Death Becoming

Musty perfume rises from sage and transformation

My boot squishes red earth

Mycelium parade on storm-felled branches

Their fabric assimilates my own

Harmony in exchange

Balance in giving

Crochet lichen wave to me from leafless branches

Unified in rhythmic pulse

Ferns reach, offering bright hands after pulling back in fall

Death becoming life never dies.

Aligned with My First Breath

As the earth moves to the degree that aligns with my first breath, I am whole, having learned to tend to myself as if for the world.

I journey to a reminder of my origins. Crumbling orange bluffs, salty air, and windswept cypress trees. To the mother who knows my deepest truths and cradles them in nonjudgment.

Her winter spirit redecorated with remnants of trees carried down river, turned into benches and sculptures. An unrecognizable shore, aside from the turtle back rocks, gives me permission to see.

I am the sand, shaped and molded. Done and redone, uncovered and recovered. Swept away and built again.

I am the rock who has remained through every gale. Etched and refined into tide pool homes.

I am the wave, it’s lifetime unmarked by revolutions around the sun. Returning to the sea it never left.

I Carry Him

I carry him on my back uphill. A broken pelvis, healed without intervention, disabled his body long before he was mine. Cool green manzanita leaves and prickly pine needles shake off their snow like birds in a bath. Beside them, I march; enjoying each boulder, each seed-bearing cone, each sage brush adorning snow. I slouch under dull pain in my shoulders. I had thought for years to train for backpacking, but never enough to start — until this disabled body showed up wanting the adventure as much as I. 

Behind gauzy clouds, the sun moves through a sky that morphs from bright to dark almost without warning. I check my watch. We’ve arrived at nowhere-in-particular and must return downhill. I relinquish my body from the backpack, careful not to tip him. 

His feet, wrapped in miniature booties, make miniature crunches on the snow-turned-ice. Perfectly timed to my pattering heart, evermore delighted with each mini-crunch. His steps a staccato. My strides: the baseline. Sloshing where snow and earth made mud. In one bright streak — a comet’s trail — still water reflects the sun that warms our backs, both covered in fleece. He looks back at me, checking on me, flashing his wide, toothless smile.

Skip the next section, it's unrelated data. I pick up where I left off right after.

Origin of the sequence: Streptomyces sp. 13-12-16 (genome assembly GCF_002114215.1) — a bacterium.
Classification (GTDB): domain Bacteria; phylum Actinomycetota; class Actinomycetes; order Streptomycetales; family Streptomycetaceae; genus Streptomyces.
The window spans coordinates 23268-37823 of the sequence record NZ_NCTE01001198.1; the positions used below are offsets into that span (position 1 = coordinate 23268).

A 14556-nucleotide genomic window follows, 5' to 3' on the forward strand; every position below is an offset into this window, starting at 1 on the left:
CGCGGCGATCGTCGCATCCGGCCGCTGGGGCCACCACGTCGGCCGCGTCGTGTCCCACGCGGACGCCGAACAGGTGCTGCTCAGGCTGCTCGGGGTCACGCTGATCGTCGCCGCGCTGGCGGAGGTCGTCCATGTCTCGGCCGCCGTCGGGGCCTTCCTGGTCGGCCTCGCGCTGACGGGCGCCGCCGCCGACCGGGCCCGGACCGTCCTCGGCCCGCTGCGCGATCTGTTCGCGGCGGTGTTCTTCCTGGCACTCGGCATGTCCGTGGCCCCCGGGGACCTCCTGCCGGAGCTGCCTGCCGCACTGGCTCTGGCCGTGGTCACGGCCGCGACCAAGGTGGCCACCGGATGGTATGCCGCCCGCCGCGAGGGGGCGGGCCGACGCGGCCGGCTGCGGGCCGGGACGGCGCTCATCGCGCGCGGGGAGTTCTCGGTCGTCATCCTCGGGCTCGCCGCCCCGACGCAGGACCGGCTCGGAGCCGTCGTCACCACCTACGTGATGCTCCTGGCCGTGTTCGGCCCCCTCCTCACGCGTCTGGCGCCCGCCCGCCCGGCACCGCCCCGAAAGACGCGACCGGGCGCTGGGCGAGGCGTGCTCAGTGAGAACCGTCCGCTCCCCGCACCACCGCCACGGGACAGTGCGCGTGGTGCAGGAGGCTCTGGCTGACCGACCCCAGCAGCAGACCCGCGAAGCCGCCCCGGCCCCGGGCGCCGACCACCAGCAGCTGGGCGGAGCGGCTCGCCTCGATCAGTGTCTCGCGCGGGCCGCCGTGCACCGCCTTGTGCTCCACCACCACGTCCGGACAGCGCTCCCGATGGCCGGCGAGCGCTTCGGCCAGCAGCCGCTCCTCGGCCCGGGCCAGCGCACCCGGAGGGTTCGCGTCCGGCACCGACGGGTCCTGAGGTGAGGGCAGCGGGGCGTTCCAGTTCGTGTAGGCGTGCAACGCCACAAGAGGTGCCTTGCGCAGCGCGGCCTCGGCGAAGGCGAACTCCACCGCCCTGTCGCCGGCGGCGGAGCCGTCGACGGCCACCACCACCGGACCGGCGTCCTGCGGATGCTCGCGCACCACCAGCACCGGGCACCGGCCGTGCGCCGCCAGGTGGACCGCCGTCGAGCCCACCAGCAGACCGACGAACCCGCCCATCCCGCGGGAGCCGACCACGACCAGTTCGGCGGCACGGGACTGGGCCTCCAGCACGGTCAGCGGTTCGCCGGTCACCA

When I wonder too long, his mystery past roots sadness in my heart to guess. The only certainty: a guardian angel plucked him from death row. And here we are now, his steps and mine, crunching ice in booties and boots. Living our destiny.  

The Waters Who Raised Me

I appear at her door with footsteps speaking homesick words

And pour world-weary troubles into her waves.

Longing for innocent longing.

She sings to me, just as she used to — but now I understand.

Soothing indifference, pulling my words into her crashing whirlpool,

Sweeping them out with her undertow

Tumbling and polishing them with salt and sand.

And in the space of my empty wordlessness —

Now that I understand her —

She keeps my polished rock words and gives me her song.

✨ New Audiobook Now Available on Audible! ✨

It’s here!

After months of recording and fine-tuning the words, the Varanasi Sage audiobook is now available on Audible! Varanasi Sage is a series of vignettes that describe the deep connection we can feel with nature and celebrates the ordinary miracles of everyday life. Click here to check it out!

“Walk through nature’s bounty in lyrical, nonfiction prose. Each sensory, rich, hypnotic step illuminates time and place, navigating nature’s creation in contrast to man’s destruction. Written in a series of vignettes, Varanasi Sage honors our sacred existence and ancestral communications through the unseen power that connects all. Varanasi Sage explores life, death, and the ordinary miracles manifesting on earth. Journey the depths of self-discovery to find the truest self, connected and whole.”

Soon, it’ll also be on iTunes!

If you want a quick sample, click play on the icon below to hear one of my favorite chapters, A Call to Vision.